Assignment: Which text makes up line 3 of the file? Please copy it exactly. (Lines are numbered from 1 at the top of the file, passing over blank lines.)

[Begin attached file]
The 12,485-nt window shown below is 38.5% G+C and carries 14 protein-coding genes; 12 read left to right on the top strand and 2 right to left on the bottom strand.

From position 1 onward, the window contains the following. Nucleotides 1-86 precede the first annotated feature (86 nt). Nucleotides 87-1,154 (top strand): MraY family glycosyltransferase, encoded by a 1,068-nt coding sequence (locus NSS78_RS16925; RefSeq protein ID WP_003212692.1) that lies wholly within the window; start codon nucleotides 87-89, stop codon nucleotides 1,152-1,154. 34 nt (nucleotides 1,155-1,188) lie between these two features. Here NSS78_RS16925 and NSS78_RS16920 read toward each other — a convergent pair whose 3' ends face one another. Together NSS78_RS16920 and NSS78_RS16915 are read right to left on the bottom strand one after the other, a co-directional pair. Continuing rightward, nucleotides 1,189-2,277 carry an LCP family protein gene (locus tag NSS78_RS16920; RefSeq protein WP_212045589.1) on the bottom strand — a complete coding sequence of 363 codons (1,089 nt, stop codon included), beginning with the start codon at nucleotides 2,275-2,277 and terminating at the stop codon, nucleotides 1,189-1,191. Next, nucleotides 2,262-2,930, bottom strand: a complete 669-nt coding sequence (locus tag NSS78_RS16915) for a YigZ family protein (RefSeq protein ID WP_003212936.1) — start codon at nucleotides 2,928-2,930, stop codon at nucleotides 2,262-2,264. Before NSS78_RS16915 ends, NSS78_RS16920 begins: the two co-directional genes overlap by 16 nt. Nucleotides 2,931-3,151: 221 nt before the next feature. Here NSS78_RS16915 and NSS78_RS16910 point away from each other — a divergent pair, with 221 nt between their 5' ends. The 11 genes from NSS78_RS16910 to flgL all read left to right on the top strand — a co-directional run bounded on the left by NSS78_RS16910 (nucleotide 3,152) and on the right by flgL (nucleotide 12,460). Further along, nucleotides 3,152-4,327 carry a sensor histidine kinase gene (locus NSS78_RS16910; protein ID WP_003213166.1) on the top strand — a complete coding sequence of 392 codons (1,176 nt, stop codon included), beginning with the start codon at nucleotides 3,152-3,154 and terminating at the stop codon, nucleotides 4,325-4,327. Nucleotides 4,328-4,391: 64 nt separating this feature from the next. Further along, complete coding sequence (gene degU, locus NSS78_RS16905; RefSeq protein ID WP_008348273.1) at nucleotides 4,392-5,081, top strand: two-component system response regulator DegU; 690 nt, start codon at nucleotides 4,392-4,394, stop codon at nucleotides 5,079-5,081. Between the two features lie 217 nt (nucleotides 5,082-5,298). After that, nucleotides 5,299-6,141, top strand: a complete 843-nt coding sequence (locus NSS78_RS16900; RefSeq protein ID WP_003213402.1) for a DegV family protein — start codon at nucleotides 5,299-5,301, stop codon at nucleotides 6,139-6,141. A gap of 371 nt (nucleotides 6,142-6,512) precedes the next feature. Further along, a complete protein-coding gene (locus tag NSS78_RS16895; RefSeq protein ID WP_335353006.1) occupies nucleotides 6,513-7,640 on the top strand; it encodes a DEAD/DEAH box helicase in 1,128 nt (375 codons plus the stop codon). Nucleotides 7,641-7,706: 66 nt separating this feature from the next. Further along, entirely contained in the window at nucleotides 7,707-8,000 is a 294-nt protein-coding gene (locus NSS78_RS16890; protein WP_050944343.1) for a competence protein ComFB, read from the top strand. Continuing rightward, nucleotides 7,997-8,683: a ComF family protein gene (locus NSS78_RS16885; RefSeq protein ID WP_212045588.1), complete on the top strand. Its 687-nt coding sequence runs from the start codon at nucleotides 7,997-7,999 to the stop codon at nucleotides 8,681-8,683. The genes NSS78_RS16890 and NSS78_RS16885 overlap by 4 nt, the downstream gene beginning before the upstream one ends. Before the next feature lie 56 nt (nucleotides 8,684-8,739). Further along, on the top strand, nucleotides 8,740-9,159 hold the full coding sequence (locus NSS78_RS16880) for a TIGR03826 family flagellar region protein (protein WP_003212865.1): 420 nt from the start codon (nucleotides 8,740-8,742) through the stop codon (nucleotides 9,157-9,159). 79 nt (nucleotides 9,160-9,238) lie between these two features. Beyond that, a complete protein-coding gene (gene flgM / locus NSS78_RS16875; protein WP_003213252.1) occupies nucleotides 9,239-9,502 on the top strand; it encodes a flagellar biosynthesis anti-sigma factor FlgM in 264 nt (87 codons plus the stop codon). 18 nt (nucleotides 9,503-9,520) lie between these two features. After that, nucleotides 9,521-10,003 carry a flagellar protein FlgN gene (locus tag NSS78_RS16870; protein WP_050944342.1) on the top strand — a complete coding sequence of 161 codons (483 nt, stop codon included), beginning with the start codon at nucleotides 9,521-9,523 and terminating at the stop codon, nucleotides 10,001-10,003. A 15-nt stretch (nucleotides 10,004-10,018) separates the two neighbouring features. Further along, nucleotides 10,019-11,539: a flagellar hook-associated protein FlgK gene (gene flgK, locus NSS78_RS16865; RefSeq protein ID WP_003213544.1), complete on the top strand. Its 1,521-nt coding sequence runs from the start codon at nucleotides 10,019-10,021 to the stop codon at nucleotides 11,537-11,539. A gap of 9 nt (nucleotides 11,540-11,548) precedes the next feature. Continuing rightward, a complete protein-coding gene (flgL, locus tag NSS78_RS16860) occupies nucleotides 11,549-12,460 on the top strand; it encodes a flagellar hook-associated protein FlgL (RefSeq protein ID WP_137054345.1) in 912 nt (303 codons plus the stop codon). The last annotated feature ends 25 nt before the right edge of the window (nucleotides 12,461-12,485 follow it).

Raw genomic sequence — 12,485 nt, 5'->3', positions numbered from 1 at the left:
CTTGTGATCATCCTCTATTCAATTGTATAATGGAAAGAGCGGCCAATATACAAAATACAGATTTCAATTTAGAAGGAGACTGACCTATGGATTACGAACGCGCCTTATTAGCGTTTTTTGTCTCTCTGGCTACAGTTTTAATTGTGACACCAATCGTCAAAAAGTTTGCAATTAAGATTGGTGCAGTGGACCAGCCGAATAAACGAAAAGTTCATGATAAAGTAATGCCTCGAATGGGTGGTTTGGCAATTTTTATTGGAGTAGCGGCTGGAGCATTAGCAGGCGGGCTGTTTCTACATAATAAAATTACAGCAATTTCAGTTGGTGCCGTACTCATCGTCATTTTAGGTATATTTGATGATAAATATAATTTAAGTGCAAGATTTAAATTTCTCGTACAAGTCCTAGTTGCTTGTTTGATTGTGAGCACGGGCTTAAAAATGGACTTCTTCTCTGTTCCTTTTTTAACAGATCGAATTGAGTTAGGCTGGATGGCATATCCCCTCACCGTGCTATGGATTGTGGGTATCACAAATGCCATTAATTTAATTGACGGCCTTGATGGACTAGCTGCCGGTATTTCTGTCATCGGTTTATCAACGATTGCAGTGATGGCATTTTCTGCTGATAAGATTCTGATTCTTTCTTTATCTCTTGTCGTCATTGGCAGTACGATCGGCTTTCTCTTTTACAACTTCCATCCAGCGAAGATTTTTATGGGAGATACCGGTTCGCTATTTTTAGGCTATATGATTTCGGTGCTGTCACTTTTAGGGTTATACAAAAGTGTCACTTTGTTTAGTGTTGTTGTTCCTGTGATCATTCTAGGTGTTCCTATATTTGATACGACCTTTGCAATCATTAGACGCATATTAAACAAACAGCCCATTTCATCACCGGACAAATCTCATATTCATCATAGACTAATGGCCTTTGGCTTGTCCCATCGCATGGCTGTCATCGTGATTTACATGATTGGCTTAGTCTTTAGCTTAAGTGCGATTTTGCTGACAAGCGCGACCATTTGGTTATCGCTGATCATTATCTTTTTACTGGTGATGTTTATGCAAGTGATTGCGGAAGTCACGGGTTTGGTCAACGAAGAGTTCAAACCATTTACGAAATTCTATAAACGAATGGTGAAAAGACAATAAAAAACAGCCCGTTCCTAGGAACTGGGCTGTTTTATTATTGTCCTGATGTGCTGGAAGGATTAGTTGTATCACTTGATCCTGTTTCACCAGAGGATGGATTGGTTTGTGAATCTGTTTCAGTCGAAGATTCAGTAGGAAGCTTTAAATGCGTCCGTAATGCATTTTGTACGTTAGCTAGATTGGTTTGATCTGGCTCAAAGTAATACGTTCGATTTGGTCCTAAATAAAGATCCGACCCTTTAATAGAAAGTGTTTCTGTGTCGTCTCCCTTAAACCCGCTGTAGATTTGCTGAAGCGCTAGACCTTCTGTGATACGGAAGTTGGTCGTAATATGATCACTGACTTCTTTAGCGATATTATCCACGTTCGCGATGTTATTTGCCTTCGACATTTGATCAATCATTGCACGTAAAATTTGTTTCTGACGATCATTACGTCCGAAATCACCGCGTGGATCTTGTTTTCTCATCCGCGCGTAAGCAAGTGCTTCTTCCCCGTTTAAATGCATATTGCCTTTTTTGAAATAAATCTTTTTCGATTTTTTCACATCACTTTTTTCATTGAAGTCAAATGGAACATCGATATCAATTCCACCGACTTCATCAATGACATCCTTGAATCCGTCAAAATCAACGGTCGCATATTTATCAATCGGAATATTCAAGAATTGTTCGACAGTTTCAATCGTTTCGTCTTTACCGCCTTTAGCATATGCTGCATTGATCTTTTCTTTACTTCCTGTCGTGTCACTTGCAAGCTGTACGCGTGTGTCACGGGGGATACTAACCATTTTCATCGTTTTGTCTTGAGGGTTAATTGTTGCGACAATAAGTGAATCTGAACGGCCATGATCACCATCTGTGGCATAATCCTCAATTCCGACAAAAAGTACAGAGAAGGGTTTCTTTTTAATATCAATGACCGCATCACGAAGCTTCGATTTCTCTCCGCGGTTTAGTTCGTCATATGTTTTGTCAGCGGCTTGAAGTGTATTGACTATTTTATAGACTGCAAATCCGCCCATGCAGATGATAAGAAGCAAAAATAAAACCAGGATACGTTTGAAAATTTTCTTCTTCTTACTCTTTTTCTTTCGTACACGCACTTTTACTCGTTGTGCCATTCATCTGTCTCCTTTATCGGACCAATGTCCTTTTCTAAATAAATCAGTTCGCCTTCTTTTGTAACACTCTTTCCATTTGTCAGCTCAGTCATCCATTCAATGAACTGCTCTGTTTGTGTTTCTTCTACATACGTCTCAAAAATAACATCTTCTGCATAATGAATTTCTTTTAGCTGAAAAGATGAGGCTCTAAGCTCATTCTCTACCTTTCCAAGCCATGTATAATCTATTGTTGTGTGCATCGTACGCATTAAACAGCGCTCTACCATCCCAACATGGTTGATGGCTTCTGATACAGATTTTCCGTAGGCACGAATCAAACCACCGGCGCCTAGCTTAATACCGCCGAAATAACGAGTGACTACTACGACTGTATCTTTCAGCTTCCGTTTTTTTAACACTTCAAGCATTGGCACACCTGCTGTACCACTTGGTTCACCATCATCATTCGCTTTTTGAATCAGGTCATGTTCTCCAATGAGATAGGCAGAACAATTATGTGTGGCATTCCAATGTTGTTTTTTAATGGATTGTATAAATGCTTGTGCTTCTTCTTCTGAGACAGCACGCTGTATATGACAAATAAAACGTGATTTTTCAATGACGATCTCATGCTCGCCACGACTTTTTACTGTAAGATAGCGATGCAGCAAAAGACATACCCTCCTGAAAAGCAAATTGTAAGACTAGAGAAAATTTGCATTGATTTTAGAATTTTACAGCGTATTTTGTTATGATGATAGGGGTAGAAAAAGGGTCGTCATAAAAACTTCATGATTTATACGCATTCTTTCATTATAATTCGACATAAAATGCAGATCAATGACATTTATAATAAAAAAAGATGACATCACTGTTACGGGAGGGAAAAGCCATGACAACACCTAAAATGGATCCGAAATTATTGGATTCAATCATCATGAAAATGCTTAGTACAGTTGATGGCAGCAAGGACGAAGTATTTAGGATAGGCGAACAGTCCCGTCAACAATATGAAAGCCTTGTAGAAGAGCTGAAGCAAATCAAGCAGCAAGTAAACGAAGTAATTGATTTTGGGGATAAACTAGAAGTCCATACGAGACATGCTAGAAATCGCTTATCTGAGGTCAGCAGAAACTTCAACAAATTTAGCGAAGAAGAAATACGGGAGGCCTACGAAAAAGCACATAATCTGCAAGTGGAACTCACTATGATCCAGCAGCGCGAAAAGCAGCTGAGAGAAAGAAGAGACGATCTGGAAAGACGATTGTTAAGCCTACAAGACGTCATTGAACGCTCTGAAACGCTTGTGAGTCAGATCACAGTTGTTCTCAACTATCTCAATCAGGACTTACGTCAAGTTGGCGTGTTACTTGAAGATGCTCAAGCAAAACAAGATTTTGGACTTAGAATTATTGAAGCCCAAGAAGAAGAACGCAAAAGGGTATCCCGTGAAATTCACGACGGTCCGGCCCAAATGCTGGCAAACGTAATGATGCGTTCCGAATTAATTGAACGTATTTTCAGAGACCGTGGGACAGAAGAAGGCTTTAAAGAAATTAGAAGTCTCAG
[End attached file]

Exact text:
Raw genomic sequence — 12,485 nt, 5'->3', positions numbered from 1 at the left: